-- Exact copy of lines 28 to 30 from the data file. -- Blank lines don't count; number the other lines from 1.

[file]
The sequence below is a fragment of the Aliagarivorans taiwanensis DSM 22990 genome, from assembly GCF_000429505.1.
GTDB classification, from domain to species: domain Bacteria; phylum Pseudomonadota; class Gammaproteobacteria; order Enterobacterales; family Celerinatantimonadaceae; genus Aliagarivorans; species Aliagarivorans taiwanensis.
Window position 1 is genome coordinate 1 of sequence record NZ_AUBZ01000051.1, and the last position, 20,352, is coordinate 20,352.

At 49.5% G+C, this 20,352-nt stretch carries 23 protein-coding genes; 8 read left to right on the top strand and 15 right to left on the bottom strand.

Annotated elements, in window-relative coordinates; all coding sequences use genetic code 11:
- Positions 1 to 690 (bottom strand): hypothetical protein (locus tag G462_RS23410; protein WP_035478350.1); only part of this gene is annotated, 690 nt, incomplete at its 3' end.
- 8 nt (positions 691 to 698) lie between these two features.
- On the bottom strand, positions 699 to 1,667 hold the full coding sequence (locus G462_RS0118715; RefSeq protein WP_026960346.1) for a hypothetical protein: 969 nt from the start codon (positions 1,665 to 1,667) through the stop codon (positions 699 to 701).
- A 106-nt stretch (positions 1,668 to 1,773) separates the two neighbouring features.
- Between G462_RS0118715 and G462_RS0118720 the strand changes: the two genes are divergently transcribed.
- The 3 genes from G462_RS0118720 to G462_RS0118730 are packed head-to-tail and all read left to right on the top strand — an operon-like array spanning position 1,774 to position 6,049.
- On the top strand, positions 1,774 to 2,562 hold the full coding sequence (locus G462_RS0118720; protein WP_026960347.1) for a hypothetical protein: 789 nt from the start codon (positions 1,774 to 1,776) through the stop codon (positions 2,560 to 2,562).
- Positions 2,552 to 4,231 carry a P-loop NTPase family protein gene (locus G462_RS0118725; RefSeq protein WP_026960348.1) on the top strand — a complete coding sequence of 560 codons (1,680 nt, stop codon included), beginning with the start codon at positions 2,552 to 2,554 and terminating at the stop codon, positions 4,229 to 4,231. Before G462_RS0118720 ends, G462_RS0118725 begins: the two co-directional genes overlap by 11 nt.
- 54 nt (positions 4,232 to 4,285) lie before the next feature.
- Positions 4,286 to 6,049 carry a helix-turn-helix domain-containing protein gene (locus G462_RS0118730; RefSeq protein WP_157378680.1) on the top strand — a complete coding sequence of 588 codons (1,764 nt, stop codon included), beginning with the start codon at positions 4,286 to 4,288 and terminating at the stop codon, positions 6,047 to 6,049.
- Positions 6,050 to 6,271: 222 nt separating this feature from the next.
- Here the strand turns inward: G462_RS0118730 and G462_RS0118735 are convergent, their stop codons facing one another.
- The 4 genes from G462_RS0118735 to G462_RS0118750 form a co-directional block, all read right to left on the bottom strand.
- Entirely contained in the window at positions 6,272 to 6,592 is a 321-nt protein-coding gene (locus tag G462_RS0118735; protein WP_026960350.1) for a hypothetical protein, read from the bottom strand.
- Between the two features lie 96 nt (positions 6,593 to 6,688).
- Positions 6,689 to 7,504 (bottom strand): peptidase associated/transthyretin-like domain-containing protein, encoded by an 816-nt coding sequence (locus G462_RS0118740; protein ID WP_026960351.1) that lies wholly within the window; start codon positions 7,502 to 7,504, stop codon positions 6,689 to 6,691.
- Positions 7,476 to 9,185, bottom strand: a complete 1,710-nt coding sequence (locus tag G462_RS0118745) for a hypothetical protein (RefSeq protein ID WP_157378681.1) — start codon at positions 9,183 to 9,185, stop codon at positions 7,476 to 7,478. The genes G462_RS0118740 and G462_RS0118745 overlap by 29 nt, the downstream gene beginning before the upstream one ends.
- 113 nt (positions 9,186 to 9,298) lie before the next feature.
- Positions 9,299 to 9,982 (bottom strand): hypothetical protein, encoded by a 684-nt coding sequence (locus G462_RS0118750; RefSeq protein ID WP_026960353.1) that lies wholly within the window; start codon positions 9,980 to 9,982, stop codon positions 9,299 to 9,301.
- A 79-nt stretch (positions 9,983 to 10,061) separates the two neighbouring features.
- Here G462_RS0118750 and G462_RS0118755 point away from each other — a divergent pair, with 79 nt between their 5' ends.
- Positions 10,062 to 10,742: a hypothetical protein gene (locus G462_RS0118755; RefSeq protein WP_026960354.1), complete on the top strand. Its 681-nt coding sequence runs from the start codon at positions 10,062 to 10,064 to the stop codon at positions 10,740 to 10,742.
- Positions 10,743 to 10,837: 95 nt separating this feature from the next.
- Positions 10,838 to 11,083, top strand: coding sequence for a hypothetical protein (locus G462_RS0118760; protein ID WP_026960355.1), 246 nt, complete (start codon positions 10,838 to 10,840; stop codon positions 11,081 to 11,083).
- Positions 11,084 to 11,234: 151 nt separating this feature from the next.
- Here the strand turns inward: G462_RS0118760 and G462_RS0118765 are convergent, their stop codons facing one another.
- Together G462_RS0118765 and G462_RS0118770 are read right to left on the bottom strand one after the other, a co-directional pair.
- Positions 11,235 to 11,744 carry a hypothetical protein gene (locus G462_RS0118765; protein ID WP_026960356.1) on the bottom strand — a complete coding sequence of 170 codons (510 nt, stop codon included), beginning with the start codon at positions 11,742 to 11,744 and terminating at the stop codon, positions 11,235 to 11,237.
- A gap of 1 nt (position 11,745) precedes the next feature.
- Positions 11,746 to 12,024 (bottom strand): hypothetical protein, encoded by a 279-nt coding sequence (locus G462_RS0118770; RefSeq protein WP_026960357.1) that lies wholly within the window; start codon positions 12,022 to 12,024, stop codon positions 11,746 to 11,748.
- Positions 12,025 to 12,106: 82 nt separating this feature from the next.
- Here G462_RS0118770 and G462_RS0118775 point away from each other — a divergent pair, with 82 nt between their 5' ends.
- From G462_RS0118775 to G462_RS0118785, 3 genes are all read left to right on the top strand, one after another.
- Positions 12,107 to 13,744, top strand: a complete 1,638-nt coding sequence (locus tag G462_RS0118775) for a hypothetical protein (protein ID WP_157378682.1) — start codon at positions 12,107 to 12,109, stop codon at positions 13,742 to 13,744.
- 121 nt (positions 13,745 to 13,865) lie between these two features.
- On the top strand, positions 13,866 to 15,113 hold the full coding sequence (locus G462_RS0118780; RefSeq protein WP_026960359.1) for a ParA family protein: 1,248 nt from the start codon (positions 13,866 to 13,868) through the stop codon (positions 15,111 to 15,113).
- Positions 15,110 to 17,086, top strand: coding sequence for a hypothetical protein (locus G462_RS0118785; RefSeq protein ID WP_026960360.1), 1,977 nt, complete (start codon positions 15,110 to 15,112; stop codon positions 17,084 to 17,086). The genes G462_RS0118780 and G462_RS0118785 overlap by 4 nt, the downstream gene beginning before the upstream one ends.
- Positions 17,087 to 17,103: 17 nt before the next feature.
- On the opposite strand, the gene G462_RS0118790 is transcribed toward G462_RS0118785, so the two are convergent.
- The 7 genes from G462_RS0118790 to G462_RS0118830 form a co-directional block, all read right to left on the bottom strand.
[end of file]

- Positions 10,743 to 10,837: 95 nt separating this feature from the next.
- Positions 10,838 to 11,083, top strand: coding sequence for a hypothetical protein (locus G462_RS0118760; protein ID WP_026960355.1), 246 nt, complete (start codon positions 10,838 to 10,840; stop codon positions 11,081 to 11,083).
- Positions 11,084 to 11,234: 151 nt separating this feature from the next.